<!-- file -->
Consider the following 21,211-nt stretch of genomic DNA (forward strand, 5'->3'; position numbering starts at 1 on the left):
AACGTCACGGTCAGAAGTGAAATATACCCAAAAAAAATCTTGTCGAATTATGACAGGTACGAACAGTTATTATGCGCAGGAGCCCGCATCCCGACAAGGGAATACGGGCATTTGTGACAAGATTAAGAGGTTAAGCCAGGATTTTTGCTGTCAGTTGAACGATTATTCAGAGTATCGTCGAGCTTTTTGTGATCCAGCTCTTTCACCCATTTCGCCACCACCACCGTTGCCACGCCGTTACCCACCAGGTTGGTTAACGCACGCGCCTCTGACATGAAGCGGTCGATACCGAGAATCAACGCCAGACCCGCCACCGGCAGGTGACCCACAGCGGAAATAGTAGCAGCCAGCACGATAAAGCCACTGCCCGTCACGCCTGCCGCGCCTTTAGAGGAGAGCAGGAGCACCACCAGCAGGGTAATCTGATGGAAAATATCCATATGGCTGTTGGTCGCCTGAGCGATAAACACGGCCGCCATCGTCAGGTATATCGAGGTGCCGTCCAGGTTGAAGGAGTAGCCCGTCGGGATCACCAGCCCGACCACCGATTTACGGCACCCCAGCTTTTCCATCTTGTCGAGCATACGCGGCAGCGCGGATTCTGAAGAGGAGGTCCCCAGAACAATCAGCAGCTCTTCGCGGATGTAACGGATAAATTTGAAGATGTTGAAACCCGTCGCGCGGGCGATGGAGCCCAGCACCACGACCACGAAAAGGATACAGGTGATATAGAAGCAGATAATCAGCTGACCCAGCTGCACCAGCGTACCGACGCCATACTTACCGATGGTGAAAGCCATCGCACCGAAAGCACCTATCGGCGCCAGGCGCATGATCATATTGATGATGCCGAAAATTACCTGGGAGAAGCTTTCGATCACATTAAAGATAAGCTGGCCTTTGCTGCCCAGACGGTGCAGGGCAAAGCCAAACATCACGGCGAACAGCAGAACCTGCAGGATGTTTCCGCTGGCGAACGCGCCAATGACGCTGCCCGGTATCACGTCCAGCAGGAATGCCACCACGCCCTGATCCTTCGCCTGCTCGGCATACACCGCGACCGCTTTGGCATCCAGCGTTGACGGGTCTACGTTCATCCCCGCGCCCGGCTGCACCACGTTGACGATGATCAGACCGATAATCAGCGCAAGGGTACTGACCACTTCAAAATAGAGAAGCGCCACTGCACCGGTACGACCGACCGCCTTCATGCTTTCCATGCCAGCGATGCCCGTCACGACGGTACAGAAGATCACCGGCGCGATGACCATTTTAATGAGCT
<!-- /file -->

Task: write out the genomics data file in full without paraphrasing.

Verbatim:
Consider the following 21,211-nt stretch of genomic DNA (forward strand, 5'->3'; position numbering starts at 1 on the left):
AACGTCACGGTCAGAAGTGAAATATACCCAAAAAAAATCTTGTCGAATTATGACAGGTACGAACAGTTATTATGCGCAGGAGCCCGCATCCCGACAAGGGAATACGGGCATTTGTGACAAGATTAAGAGGTTAAGCCAGGATTTTTGCTGTCAGTTGAACGATTATTCAGAGTATCGTCGAGCTTTTTGTGATCCAGCTCTTTCACCCATTTCGCCACCACCACCGTTGCCACGCCGTTACCCACCAGGTTGGTTAACGCACGCGCCTCTGACATGAAGCGGTCGATACCGAGAATCAACGCCAGACCCGCCACCGGCAGGTGACCCACAGCGGAAATAGTAGCAGCCAGCACGATAAAGCCACTGCCCGTCACGCCTGCCGCGCCTTTAGAGGAGAGCAGGAGCACCACCAGCAGGGTAATCTGATGGAAAATATCCATATGGCTGTTGGTCGCCTGAGCGATAAACACGGCCGCCATCGTCAGGTATATCGAGGTGCCGTCCAGGTTGAAGGAGTAGCCCGTCGGGATCACCAGCCCGACCACCGATTTACGGCACCCCAGCTTTTCCATCTTGTCGAGCATACGCGGCAGCGCGGATTCTGAAGAGGAGGTCCCCAGAACAATCAGCAGCTCTTCGCGGATGTAACGGATAAATTTGAAGATGTTGAAACCCGTCGCGCGGGCGATGGAGCCCAGCACCACGACCACGAAAAGGATACAGGTGATATAGAAGCAGATAATCAGCTGACCCAGCTGCACCAGCGTACCGACGCCATACTTACCGATGGTGAAAGCCATCGCACCGAAAGCACCTATCGGCGCCAGGCGCATGATCATATTGATGATGCCGAAAATTACCTGGGAGAAGCTTTCGATCACATTAAAGATAAGCTGGCCTTTGCTGCCCAGACGGTGCAGGGCAAAGCCAAACATCACGGCGAACAGCAGAACCTGCAGGATGTTTCCGCTGGCGAACGCGCCAATGACGCTGCCCGGTATCACGTCCAGCAGGAATGCCACCACGCCCTGATCCTTCGCCTGCTCGGCATACACCGCGACCGCTTTGGCATCCAGCGTTGACGGGTCTACGTTCATCCCCGCGCCCGGCTGCACCACGTTGACGATGATCAGACCGATAATCAGCGCAAGGGTACTGACCACTTCAAAATAGAGAAGCGCCACTGCACCGGTACGACCGACCGCCTTCATGCTTTCCATGCCAGCGATGCCCGTCACGACGGTACAGAAGATCACCGGCGCGATGACCATTTTAATGAGCT